After about eight years of research and development, a company in Akron, Ohio has decided to invest $20 million into converting plastics into fuel. According to an article by The Vindicator, Vadxx Energy will be building a plant in Akron (Northeast Ohio) that can convert 60 tons of scrap plastic into 300 barrels of petroleum products that will be used to make diesel fuel and lubricants.
The company originally wanted to build the plant built in Cleveland, but residents opposed the project, so they moved the idea to Akron. Akron will enjoy a 1% stake in the company’s plant profits in lieu of charging the company for its 5-acre piece of land. Residents also won’t have to endure virtually any change in pollution, since most of the pollution that occurs is inside a closed unit.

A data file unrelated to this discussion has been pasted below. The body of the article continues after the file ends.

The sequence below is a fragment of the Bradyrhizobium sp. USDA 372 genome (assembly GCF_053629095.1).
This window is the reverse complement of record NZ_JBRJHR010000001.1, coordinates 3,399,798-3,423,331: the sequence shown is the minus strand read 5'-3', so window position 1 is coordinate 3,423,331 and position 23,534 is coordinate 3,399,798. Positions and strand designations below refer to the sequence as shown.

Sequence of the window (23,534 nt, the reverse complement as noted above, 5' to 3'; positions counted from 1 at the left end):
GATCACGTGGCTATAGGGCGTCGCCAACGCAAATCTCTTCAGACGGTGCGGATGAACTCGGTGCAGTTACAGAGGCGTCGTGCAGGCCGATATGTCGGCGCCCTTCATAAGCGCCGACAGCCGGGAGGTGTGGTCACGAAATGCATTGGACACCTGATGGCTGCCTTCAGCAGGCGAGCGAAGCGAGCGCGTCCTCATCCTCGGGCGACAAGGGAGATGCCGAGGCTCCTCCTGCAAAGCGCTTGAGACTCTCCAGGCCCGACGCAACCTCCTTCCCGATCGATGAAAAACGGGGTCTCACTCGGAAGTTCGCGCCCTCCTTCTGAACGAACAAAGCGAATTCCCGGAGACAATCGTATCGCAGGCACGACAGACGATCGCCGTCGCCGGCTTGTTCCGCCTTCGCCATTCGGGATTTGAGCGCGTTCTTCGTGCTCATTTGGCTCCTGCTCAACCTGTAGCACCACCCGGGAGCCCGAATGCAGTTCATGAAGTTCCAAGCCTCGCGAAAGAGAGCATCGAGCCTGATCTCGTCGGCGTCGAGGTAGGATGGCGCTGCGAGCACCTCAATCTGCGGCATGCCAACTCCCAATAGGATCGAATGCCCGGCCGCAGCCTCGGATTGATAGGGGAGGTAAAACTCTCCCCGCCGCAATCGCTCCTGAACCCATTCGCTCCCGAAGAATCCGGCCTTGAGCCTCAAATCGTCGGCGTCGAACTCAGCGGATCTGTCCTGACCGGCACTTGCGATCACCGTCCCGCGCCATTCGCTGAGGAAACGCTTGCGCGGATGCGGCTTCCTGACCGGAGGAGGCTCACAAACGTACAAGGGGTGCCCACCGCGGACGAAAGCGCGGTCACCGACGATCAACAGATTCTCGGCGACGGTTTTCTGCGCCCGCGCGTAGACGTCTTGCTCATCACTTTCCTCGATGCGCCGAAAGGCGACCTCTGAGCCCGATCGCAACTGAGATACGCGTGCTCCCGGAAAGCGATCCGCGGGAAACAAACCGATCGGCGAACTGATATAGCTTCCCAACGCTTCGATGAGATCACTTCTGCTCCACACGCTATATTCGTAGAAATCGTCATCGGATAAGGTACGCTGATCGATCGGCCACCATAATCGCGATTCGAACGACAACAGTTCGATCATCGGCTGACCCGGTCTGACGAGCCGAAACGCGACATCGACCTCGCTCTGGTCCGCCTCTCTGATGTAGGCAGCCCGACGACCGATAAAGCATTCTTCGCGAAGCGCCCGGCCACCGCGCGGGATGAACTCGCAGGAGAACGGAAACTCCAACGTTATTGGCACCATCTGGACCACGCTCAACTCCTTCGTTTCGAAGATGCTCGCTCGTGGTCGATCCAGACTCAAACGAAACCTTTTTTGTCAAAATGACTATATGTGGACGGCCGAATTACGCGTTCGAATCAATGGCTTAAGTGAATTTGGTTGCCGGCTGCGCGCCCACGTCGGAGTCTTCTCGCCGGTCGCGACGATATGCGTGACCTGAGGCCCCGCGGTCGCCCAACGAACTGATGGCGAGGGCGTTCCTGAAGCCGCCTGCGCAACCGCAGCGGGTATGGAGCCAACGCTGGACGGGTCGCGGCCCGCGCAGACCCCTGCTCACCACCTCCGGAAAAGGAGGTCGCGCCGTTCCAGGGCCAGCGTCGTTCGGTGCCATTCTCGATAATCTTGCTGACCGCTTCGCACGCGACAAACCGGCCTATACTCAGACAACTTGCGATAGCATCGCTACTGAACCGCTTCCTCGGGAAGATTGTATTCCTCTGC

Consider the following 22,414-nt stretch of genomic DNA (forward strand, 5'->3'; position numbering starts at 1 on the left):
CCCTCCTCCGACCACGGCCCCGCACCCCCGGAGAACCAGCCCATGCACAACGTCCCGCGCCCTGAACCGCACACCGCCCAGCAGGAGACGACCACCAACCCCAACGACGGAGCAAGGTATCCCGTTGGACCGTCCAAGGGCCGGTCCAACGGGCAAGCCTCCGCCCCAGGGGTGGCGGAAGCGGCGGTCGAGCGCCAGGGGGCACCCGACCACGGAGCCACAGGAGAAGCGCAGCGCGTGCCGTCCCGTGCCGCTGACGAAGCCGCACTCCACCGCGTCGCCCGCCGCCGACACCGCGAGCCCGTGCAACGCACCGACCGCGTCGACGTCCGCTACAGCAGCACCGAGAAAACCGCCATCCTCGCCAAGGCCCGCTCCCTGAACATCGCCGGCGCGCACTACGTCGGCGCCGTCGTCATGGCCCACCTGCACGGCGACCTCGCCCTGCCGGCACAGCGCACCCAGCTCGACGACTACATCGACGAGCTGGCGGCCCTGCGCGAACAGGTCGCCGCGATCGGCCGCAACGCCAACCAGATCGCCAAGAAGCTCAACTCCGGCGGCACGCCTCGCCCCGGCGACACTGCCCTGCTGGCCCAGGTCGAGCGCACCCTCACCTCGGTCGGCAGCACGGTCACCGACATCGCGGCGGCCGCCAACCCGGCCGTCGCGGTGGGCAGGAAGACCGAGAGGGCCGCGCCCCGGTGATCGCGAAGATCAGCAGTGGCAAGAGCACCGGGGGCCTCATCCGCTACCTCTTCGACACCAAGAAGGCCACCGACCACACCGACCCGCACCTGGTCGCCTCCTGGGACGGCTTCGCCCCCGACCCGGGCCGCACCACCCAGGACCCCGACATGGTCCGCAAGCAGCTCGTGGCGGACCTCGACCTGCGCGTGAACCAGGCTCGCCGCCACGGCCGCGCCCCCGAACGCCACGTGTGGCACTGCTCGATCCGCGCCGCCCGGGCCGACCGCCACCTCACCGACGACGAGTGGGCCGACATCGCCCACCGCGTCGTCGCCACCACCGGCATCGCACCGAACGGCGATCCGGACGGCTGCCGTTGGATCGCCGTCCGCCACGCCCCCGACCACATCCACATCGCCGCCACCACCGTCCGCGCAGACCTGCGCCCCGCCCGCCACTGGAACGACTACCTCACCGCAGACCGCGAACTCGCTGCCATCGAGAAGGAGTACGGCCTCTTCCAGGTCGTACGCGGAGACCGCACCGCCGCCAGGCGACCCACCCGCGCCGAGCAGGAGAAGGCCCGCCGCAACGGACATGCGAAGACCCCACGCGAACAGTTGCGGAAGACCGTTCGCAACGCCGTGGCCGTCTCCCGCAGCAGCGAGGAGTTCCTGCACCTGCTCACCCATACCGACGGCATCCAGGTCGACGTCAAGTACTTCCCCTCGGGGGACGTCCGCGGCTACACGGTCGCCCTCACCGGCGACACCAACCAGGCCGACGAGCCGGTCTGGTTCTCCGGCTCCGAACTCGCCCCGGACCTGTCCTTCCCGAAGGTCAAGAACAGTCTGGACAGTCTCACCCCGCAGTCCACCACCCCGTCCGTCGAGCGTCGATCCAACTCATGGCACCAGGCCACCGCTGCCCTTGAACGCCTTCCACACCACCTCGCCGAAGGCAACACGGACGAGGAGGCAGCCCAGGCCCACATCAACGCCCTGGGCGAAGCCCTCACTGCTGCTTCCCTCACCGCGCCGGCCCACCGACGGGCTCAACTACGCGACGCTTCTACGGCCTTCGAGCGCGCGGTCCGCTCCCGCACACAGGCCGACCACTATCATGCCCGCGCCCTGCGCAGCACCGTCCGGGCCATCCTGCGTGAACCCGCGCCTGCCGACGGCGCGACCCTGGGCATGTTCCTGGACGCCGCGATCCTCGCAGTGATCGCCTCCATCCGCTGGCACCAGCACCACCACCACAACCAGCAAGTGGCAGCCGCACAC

According to Russell Cooper, vice president of business development, and Bill Ullom, founder and petroleum geologist, odorless emissions from the plant would be equivalent to those emitted by a building boiler. Once the plastics are slowly melted, they turn to vapor, which is then cooled and condensed back down into liquid.
The plastics that Vadxx Energy is using are those that would otherwise be buried in the ground. “In Ohio alone, we are burying enough plastics to support five to 10 of these plants,” says Cooper.
The Akron-based company hopes this recycling move can expand their operations throughout the U.S. and possibly the world. The plant construction should be completed by the end of the year and will be overseen by Rockwell Automation, a company that has built similar plants in the U.K.